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Evolution and the Deep Resonances between Science and Theology, Part 1

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June 24, 2011 Tags: Christianity & Science - Then and Now

Today's entry was written by Michael L. Peterson. Please note the views expressed here are those of the author, not necessarily of The BioLogos Foundation. You can read more about what we believe here.

Evolution and the Deep Resonances between Science and Theology, Part 1

This is the first in a six part series adapted from a chapter in the upcoming book The Continuing Relevance of Wesleyan Theology: Essays in Honor of Laurence W. Wood, edited by Nathan Crawford (Wipf & Stock Publishers, 2011).

Evolution is at the heart of the dramatic tension between science and religion in contemporary American culture. The lines of division are sharply drawn. The New Atheism—advanced by Richard Dawkins, Daniel Dennett, E. O. Wilson, and others—maintains that science, particularly evolutionary science, answers all important human questions while invalidating religion. Creation Science—developed by Henry Morris and Duane Gish, and currently defended by Ken Ham and his Answers in Genesis organization—insists on a literal interpretation of Genesis, an alternative science of origins, and the fallacies of evolution. Intelligent Design (or ID)—based on writings by Michael Behe and William Dembski, promoted by the Discovery Institute, and recommended to the faithful by Chuck Colson, Rick Warren, and James Dobson—argues that a transcendent intelligence, not evolution, is the explanation of certain complex biological structures.

The controversy over the scientific theory of evolution, of course, raises the more general issue of the relationship between science and religion—a controversy dating back to the dawn of the modern age when the Galileo affair foreshadowed the coming clashes between these two important human activities. The challenge then, as it is now, is that of relating the theories and findings of science to specifically Christian theological knowledge. In the Galileo affair, the new heliocentric astronomy did not conflict with Christian belief per se but with the ecclesiastical authority which insisted that both the biblical record and theological teaching support a geocentric view. Christian reflections on this event have concluded that there is no inherent conflict between Christianity and science, and that indeed science is a means of discovering the empirical details of God’s creation. Then what about evolution as described by science? The Christian community generally has come to embrace the breath-taking sweep of cosmic evolution—the Big Bang 13.7 billion years ago, the nuclear activity of giant stars which provided the early chemical complexification of the universe, the violent formation of galaxies (such as our own relatively modest galaxy, the Milky Way, and our local solar system), the great antiquity of the Earth, and the expanding universe.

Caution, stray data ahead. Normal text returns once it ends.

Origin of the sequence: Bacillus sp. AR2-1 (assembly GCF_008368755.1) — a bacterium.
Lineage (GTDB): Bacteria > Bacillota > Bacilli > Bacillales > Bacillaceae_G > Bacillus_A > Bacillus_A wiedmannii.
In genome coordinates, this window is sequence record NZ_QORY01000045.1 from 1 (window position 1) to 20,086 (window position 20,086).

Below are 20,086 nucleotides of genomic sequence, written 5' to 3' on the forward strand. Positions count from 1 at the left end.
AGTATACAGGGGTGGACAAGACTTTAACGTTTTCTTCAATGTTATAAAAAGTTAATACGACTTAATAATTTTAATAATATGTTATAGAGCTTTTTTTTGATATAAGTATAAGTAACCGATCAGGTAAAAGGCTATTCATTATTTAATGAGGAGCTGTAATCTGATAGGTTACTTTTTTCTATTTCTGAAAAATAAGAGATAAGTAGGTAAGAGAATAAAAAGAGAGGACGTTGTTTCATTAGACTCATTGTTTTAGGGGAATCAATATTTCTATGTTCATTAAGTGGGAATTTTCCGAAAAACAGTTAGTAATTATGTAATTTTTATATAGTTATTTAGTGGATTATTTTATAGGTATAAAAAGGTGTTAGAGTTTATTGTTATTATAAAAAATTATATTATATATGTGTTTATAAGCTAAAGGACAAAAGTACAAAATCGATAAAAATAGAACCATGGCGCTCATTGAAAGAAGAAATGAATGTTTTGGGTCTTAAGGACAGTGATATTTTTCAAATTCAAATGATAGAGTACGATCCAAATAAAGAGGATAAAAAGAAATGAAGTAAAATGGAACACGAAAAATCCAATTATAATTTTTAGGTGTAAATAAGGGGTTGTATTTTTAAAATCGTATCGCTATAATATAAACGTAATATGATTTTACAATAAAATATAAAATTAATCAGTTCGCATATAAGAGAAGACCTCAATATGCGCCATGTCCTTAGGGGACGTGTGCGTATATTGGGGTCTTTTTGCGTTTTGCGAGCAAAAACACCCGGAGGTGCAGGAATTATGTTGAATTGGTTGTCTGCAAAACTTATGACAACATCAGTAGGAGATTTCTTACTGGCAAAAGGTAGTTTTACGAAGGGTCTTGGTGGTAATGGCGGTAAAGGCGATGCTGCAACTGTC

What about biological evolution? Applying the lessons of the Galileo affair would suggest not only that there is no conflict between Christianity and biology but also that the biological facts, once again, must somehow reflect God’s purposes in creation. This general view—falling under the rubric of theistic evolution (also called evolutionary creation)—has long been accepted by many scientists in the believing community. For example, this view was expressed by Asa Gray and Charles Babbage, who were contemporaries of Darwin. Reflecting a full century of further scientific progress, in 1973, Theodosius Dobzhansky, a Russian Orthodox believer and acclaimed geneticist, published a famous article entitled “Nothing in Biology Makes Sense Except in the Light of Evolution.”1 Theistic evolution is also endorsed by many members of the American Scientific Affiliation, an avowedly Christian organization. It is not difficult to find practicing scientists who are Christian and who embrace theistic evolution (e.g., Kenneth Miller, Simon Conway Morris, and Joan Roughgarden). Another high-profile scientist, Francis Collins, former director of the Human Genome Project and now director of the National Institute of Health, founded the BioLogos Foundation (and website) to promote understanding of theistic evolution. Faithfully participating in the cultural discussion, Collins debated Dawkins in a Time magazine joint interview, arguing that “God’s creative power . . . brought it all into being in the first place.”2 Various versions of this view are also supported by Christian philosophers and theologians (e.g., George Coyne of the Vatican Observatory, Ted Peters, Keith Ward, and Pope John Paul II). No doubt, theistic evolution will never satisfy Creation Science advocates or even proponents of ID who subject it to excessive qualification and selective rebuttal. Then again, both of these camps are in their own ways intellectual descendants of Protestant fundamentalism, a movement whose defects have been thoroughly catalogued in many other venues.3